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Resilience – A Key to Happiness

Resilience – A Key to Happiness

As life grows increasingly complex, happiness seems to grow more and more elusive. There is no guarantee that you will not face setbacks in life, but how you choose to deal with them is definitely in your control. A person who lives by this mantra, one who bounces back from the blows of life with spirit intact, is said to possess that rarest of qualities – resilience.

Putting Disappointment in Perspective

When we read of the number of people seeking escape from life’s realities through drink, drugs, alcohol, and even suicide, one fact is painfully clear – they lack the ability to see things with the right perspective. Agreed, you may have flunked the exam, but does that have to mean you are a failure? Perhaps you are not able to keep a steady relationship, but does that mean you can never be happy? Failing to do well at studies or work, an enterprise that fails to take off and instead lands you in debt, a debilitating illness, or losing a loved one – all of these are part and parcel of life and if you do not want these to turn you into a nervous wreck, it is vital you put such disappointments in perspective.

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Tips to Improve Resilience

Resilience is a quality that is a combination of several things – a positive attitude, the ability to discriminate between right and wrong, the strength to do what is difficult without giving in to impulses, and the ability to believe in yourself and your abilities. Here are a few tips on how you can build resilience.

Bolster Belief

Think back to past events that, at that time, had seemed like insurmountable problems. Recollect how bad things seemed and yet, how they ultimately changed for the better. Look for positives you can take from such incidents – how you learned something new, or how it was all for good in the long run. Tell yourself that the present situation is a similar one, and think of how, in the future, you will be wondering why you felt so seriously down over such a trivial issue.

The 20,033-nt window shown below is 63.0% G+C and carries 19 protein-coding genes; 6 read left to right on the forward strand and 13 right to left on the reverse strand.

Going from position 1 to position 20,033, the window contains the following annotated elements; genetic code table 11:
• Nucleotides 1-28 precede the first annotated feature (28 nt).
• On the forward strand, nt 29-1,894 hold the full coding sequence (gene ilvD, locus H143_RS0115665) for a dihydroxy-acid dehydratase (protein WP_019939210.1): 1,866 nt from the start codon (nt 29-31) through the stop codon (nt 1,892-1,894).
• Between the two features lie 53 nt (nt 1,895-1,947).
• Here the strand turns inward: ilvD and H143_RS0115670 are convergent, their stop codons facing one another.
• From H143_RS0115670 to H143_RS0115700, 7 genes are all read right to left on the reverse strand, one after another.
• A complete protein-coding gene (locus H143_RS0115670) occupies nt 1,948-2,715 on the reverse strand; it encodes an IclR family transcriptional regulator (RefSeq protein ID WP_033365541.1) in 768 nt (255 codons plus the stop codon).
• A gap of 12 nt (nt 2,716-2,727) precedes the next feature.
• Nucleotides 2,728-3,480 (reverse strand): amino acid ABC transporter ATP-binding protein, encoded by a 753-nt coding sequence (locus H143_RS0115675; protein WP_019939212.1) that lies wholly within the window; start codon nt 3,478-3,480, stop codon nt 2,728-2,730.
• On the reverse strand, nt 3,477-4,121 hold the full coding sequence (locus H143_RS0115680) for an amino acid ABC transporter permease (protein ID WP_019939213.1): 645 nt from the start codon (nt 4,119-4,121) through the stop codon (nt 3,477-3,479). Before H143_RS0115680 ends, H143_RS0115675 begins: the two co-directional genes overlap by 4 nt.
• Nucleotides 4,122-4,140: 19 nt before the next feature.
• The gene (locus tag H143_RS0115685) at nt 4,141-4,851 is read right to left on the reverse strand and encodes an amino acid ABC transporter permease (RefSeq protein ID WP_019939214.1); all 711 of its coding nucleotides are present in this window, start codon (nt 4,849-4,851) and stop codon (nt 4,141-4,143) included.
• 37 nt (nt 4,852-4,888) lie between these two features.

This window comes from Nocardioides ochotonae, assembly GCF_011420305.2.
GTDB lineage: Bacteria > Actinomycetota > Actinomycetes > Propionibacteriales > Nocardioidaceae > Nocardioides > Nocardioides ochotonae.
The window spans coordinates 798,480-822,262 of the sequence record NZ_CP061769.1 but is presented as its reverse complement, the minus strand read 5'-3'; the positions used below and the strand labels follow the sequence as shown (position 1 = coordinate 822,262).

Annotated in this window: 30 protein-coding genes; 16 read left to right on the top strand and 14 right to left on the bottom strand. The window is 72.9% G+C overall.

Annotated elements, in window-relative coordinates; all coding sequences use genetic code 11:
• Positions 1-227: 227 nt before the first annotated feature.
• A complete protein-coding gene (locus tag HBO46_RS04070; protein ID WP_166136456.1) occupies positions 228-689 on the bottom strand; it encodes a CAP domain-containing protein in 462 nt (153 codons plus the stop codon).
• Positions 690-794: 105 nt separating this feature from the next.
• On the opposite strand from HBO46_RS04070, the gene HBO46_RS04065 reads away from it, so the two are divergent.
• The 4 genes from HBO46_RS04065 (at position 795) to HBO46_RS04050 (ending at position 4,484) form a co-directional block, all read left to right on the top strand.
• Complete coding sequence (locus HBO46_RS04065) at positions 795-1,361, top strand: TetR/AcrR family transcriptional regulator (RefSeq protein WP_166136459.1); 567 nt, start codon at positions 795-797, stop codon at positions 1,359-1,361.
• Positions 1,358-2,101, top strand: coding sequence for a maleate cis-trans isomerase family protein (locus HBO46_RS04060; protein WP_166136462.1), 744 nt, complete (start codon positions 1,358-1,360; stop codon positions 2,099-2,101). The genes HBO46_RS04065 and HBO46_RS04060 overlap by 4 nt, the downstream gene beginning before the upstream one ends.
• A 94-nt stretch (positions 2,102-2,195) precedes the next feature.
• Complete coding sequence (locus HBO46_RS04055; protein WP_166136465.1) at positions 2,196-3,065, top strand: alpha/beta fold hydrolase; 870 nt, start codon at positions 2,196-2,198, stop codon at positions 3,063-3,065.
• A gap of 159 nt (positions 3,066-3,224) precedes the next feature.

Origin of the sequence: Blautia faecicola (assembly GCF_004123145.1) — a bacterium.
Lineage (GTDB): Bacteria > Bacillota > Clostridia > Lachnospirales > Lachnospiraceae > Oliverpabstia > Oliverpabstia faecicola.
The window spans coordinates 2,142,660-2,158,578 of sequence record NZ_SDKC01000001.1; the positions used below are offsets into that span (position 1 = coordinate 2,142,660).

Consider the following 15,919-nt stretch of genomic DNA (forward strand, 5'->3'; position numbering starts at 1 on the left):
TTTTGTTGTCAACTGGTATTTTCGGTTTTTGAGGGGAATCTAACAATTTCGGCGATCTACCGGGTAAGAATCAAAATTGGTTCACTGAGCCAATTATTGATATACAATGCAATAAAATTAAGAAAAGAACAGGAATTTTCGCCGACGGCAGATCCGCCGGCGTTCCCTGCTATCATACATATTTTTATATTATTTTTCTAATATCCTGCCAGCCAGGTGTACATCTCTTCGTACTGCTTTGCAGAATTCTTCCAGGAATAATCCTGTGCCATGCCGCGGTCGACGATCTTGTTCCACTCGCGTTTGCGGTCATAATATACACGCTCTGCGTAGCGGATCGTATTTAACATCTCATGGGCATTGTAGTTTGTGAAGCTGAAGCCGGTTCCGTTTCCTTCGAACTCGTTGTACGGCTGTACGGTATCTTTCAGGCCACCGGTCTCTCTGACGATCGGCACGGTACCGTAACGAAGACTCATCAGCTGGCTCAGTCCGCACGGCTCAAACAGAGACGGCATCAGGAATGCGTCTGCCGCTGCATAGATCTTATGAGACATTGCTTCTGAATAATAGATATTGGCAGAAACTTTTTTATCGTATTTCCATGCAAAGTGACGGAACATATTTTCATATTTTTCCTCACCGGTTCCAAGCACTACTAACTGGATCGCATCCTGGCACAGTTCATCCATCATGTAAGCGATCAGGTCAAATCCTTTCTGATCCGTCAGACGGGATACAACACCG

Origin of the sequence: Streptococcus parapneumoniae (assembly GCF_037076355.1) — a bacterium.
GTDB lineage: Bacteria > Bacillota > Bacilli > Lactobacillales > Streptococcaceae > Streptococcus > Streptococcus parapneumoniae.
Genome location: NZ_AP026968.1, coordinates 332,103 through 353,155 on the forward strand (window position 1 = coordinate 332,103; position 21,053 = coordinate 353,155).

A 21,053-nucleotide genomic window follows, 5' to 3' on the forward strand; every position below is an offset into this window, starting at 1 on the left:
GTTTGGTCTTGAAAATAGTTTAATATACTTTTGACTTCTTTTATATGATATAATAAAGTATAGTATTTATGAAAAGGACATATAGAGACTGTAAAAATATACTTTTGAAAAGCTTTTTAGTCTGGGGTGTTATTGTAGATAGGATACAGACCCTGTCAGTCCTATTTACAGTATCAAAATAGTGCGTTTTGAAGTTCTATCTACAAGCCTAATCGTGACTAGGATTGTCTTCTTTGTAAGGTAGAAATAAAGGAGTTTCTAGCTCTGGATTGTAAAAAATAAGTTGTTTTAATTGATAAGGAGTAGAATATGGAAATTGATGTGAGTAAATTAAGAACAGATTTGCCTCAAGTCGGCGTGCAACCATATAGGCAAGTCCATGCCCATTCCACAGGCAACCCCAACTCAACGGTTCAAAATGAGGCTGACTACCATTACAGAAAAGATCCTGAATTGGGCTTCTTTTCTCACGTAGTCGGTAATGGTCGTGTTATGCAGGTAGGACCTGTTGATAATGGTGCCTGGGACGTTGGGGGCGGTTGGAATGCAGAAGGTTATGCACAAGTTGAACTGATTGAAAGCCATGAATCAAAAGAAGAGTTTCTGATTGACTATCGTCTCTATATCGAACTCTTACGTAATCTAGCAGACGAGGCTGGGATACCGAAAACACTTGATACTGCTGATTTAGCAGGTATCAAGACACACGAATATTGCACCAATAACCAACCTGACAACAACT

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Connect with Resilient People

Find someone in your social circle whom you admire for their resilience in the face of trouble. It could be a parent who struggled to raise you alone, or it could be a sibling who overcame his or her limitations, or a teacher who faced professional difficulties without batting an eyelid, or a friend who made a success out of a failed marriage – just look around yourself with a discriminating eye and you will find multiple examples of people who show resilience. Connect with such people and get their support – especially when you are feeling low. Avoid contact with people who encourage you to feel self-pity because this will only bog you down even more.

Do Something Meaningful

One of the best ways to put your life in perspective is to open your eyes and see the troubles other people face. Visit an orphanage or an old age home and see how people cope with not having their close ones; visit a centre for the differently-abled and see how they strive to make their way through life. Do not stop with mentally appreciating their spirit; strive to do something to contribute to them. Find something that gives you a sense of purpose – volunteer for work in your community or join a group that does something for the deprived people in society.